When we began publication the position was that the number of land and ship stations - especially the latter - were steadily increasing, and throughout the world several thousand people were directly employed in some capacity or other in wireless communication. There was a regular telegraphic service across the Atlantic, and sets were being installed on aeroplanes and airships. This was the age of spark transmitters, and the high-powered station had already come into being. A wireless station was a wireless station then, giving both visual and audible evidence of its existence; aerial masts of 750 feet in height were soon to appear, and the sudden dissipation of many kilowatts of energy in a crashing and almost awe-inspiring spark discharge was a sound not to be easily forgotten.
Early Amateur Activities
A successful amateur transmitting and receiving station of 1911. The owner, Mr Leslie McMichael, is deeply absorbed in the reception of a message - seldom an easy task in those days.
The amateur movement was already established, but the early enthusiast had to cope with many difficulties. His favourite receiver was a tuner consisting of inductances of gigantic size wound on cardboard tubes, with tappings for variation of inductance, and sometimes, by way of refinement, with a parallel-connected variable capacitor of crude design for fine tuning, The illustration shows a crystal set of the period made by Mr Leslie McMichael, then a prominent figure in the amateur world, and now the Chairman of the Radio Manufacturers Association.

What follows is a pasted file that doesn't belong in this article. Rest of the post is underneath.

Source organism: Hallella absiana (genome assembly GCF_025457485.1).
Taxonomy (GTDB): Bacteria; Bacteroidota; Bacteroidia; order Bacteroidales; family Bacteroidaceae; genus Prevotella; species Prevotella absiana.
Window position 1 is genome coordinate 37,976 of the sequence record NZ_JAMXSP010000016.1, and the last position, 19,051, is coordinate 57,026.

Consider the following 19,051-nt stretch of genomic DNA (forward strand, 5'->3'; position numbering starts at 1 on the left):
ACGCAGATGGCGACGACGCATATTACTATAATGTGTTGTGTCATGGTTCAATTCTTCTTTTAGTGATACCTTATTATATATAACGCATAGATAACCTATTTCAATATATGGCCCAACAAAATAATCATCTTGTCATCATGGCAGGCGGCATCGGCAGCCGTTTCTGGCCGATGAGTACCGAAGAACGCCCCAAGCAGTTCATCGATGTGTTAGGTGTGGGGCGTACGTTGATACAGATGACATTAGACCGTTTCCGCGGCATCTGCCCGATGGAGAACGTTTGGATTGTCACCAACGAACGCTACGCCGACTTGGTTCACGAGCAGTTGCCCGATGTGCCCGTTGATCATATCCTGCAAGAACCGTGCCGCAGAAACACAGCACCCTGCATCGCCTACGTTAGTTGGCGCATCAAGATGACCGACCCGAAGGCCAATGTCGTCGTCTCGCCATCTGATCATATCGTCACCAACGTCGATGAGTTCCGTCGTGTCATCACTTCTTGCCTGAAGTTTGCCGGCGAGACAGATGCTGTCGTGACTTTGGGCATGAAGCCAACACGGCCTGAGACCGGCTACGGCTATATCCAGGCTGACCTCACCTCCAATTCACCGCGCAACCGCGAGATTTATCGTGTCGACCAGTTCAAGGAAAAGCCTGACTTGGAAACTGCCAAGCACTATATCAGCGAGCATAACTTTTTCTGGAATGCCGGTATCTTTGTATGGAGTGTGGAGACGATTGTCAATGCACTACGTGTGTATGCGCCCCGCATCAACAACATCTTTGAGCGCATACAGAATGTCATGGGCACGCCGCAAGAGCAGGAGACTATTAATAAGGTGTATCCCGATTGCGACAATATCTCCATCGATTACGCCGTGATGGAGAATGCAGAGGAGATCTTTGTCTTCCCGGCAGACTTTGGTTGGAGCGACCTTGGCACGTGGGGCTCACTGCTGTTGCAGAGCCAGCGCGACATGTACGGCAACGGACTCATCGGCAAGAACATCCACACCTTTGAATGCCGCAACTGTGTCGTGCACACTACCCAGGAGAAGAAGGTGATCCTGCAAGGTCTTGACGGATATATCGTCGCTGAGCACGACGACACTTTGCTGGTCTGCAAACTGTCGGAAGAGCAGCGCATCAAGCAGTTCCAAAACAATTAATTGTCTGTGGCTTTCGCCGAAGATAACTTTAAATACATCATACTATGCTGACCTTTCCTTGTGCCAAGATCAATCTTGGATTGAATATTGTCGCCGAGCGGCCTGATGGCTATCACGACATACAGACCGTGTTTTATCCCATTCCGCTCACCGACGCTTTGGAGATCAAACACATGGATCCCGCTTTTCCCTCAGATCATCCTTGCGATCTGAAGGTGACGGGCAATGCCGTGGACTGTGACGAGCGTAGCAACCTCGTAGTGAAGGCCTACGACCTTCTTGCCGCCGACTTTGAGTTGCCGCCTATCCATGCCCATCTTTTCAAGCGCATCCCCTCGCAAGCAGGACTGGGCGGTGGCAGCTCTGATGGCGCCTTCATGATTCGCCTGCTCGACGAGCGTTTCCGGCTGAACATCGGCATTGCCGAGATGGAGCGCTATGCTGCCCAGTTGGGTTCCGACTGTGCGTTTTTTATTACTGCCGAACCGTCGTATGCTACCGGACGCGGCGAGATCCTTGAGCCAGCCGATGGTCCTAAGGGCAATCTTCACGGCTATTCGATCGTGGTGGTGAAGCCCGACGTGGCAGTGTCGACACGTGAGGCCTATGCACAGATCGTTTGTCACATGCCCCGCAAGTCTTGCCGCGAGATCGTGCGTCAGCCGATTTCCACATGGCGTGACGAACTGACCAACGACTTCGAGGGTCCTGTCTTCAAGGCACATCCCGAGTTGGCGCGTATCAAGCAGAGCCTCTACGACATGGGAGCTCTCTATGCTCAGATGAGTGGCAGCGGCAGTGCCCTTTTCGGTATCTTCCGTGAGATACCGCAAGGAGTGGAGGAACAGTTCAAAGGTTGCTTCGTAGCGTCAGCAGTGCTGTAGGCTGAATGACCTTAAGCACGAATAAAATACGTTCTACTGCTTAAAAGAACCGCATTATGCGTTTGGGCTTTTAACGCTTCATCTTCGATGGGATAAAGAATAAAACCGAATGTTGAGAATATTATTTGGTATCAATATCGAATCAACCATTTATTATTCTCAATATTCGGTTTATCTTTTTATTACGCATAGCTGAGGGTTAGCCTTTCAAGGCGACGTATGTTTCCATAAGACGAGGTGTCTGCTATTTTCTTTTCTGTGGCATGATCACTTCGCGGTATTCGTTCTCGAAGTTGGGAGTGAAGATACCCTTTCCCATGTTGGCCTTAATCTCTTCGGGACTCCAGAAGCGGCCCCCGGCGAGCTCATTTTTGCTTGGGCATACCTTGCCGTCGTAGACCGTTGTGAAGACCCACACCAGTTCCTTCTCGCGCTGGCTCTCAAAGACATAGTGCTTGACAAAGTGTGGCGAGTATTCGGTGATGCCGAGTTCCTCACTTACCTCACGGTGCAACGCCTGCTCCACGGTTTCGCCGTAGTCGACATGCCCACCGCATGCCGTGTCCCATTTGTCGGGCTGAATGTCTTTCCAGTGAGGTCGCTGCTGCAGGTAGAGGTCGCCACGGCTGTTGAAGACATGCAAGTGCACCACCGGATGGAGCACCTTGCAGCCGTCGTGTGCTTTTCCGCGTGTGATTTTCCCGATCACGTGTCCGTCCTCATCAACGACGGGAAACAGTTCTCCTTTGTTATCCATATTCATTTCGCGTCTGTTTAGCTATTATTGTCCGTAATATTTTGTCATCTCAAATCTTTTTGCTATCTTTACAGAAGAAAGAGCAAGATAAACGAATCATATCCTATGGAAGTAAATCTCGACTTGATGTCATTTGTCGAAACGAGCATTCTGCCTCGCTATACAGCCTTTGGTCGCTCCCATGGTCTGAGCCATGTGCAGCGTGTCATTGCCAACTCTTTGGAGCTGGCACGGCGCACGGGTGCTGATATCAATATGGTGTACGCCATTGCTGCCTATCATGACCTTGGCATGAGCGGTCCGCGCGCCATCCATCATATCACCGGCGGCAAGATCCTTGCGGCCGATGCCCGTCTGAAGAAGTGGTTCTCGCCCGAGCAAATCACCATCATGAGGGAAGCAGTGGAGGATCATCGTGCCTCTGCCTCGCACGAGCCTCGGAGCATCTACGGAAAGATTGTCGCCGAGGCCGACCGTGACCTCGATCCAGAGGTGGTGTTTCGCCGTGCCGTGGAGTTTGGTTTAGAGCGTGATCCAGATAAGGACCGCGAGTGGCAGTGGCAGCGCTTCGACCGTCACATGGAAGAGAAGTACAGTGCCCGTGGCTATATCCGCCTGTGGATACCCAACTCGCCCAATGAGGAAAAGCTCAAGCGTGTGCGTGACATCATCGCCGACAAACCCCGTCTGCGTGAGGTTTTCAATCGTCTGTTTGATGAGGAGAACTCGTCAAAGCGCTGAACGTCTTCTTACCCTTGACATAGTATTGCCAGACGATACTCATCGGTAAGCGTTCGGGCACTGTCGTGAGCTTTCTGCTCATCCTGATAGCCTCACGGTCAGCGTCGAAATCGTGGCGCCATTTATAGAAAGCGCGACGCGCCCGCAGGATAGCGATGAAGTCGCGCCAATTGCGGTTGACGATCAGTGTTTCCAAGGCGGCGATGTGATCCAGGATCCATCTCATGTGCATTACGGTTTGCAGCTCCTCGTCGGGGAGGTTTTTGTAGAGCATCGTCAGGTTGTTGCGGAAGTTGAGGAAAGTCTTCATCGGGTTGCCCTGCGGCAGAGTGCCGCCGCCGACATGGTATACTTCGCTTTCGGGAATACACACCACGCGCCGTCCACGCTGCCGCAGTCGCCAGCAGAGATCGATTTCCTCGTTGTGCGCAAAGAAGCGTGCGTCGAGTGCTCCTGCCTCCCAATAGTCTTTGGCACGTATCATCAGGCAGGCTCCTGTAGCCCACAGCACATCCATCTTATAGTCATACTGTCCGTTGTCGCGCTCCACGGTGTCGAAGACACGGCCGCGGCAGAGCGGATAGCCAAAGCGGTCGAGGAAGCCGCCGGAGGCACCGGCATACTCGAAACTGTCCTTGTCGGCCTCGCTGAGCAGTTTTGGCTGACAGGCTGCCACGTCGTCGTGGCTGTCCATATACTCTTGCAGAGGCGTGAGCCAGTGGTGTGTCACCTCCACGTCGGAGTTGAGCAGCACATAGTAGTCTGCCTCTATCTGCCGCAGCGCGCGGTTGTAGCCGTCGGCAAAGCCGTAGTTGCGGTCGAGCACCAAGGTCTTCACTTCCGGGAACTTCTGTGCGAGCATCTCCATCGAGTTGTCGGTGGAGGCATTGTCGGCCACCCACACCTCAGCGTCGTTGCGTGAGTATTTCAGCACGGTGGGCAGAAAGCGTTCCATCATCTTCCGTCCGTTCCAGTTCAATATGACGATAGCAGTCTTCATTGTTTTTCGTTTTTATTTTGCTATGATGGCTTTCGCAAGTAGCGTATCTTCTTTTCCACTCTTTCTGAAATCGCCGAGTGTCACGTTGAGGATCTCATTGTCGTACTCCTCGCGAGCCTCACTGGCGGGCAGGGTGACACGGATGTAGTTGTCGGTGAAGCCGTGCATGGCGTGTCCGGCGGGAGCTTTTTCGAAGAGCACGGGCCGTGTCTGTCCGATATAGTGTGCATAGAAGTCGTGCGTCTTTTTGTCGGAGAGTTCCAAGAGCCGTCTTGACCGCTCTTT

Time signals from Eiffel Tower, with its high aerial, relatively great power, and the low-pitched croaking note of its spark transmitter, were then, the infallible stand-by of every amateur, as the transmissions were easily receivable. The test of a really good set was the ability to receive the German station at Norddeich; except in very favourable circumstances, the thin, piping signals from this station were so weak that one's own breathing seemed loud in comparison.
Wireless seems to thrive on adversity, or, at any rate, to derive benefit from the misfortunes of others, and a great impetus to its development was given by the Titanic disaster in 1912. This great liner struck an iceberg on her maiden voyage to America, and, although there was an appalling loss of life, more than 700 persons were saved, almost certainly by the intermediary of wireless. As a result, it was at last brought home to the public that radio was something more than a scientific novelty.
From now until the outbreak of the World War was a period of steady development, although time was hardly ripe for the commercial application of the three-electrode valve. This device was used in 1911, as an amplifier, by Von Lieben, and, as a generator of continuous oscillations, by Meissner in 1913. Franklin, of the Marconi Company, in the same year applied the principle of plate-grid reaction to the reduction of losses in tuned receiving circuits, and by doing so added enormously to the sensitivity of existing methods of reception.== Continuous waves, as produced by arc generators, had already been modulated in a crude sort of way by water-cooled microphones, or by banks of microphones in parallel, and so telephony had already come into being, but only experimentally, and there was no attempt to broadcast speech and music for general consumption. But time signals were being used by those who were not technically interested in wireless matters.
Marconi time-signal receiver, a broadcast set intended for the non-technical user before the advent of telephony.
Wireless and the Great War
In 1913 and 1914 amateur wireless clubs were flourishing, although apparatus was still crude; the triode valve was not yet for Mr Everyman, or, indeed, for anyone except those engaged in important development work. Low-power amateur transmission was in full swing, quite often with the help of a discarded motor bicycle coil as a source of high voltage for the spark transmitter. Detection was still by crystal in most cases, although some of the more advanced amateurs used electrolytic detectors. The design of tuners was rather more refined, but large coils were still the vogue; it was not unusual to specify their inductance by the pound (of wire used in winding them).